One of my readers sent me this question:
Let’s have a look:
One of my readers sent me this question:
Let’s have a look:
I came across some strange behaviors on a Palo Alto Networks firewall: Certain TLS connections with TLS inspection enabled did not work. Looking at the traffic log the connections revealed an Action of “allow” but of Type “deny” with Session End Reason of “policy-deny”. What?
I am using an almost hidden FTP server in my DMZ behind a Palo Alto Networks firewall. FTP is only allowed from a few static IP addresses, hence no brute-force attacks on my server. Furthermore, I have an “allow ping and traceroute from any to DMZ” policy since ping is no security flaw but really helpful while troubleshooting.
Now, here comes the point: My FTP server logfile showed dozens of connections from many different IP addresses from the Internet. WHAT? For the first moment I was really shocked. Have I accidentally exposed my FTP server to the Internet? Here is what happened:
This is a cool and easy to use (security) feature from Palo Alto Networks firewalls: The External Dynamic Lists which can be used with some (free) 3rd party IP lists to block malicious incoming IP connections. In my case, I am using at least one free IP list to deny any connection from these sources coming into my network/DMZ. I am showing the configuration of such lists on the Palo Alto as well as some stats about it.
I am lucky to have a full dual-stack ISP connection at home. However, the ISP only offers a dynamic IPv6 prefix with all of its disadvantages (while no single advantage). In this post, I am summarizing the limitations of a dynamic prefix and some of the ideas on how to overcome them. I am always comparing the “IPv6 dynamic prefix” state with the legacy “dynamic IPv4 address” situation. I suppose that some of these problems will hit many small office / home office locations during the next years.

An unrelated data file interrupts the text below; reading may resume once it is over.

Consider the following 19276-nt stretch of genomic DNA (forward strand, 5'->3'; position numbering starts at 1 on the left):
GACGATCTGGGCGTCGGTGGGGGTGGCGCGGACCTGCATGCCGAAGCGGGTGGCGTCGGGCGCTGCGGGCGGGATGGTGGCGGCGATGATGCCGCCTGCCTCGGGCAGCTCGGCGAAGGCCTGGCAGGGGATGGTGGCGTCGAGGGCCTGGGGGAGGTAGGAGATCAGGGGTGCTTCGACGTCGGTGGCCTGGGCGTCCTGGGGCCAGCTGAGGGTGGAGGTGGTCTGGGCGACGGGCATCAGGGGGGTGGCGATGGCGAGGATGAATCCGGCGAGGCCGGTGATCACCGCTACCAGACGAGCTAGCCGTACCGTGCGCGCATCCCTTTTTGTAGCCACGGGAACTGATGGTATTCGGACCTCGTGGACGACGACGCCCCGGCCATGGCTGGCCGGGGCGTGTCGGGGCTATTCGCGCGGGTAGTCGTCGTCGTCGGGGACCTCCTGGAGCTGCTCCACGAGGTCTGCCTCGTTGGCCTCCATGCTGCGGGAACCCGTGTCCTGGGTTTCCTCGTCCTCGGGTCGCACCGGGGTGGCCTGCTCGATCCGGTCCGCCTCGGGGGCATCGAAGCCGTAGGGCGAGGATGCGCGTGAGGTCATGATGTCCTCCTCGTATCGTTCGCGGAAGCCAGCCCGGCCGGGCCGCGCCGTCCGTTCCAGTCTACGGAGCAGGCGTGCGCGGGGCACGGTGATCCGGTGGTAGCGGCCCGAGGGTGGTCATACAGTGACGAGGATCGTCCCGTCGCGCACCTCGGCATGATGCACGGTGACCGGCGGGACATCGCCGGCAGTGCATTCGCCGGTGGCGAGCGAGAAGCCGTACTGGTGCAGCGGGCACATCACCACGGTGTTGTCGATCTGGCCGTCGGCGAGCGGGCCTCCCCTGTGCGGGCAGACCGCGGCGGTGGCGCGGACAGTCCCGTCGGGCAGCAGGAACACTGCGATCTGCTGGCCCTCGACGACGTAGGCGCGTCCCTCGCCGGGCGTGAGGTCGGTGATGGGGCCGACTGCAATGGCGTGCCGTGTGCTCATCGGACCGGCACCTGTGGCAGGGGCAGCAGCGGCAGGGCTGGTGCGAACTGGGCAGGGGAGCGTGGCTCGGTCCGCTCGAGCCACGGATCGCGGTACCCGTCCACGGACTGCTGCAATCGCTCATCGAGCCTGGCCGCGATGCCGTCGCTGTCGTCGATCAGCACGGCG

Of course, IPv6 ISP connections with dynamic prefixes should only be purchased at private home sites. It is no problem to have new IPv6 addresses there because all connections are outbound. However, many small remote offices (SOHO) might rely on such cheap ISP connections, too. If they provide some servers in a DMZ or other components such as network cameras, building components with IPv6 connections, etc., they will run into these kind of problems. (The remote office could even tunnel every outbound IPv6 traffic through a VPN to the headquarter. But if it wants to use a local breakout, this won’t be an alternative.)
With global IPv6 routing, every single host has its own global unicast IPv6 address (GUA). No NAT anymore. No dirty tricks between hosts and routers. Great. Security is made merely by firewalls and policies. Site-to-site VPNs between partners can be build without address conflicts. Great again!
However, one problem to consider is the proper IPv6 routing via site-to-site VPNs since both sides now can reach each other even without a VPN. This was (mostly) not true with IPv4 in which both partners heavily relied on private RFC 1918 addresses that were not routable in the Internet. If specific IPv6 traffic should flow through a VPN but does actually traverse the Internet, it would be easy for a hacker to eavesdrop this traffic, leading to a security issue!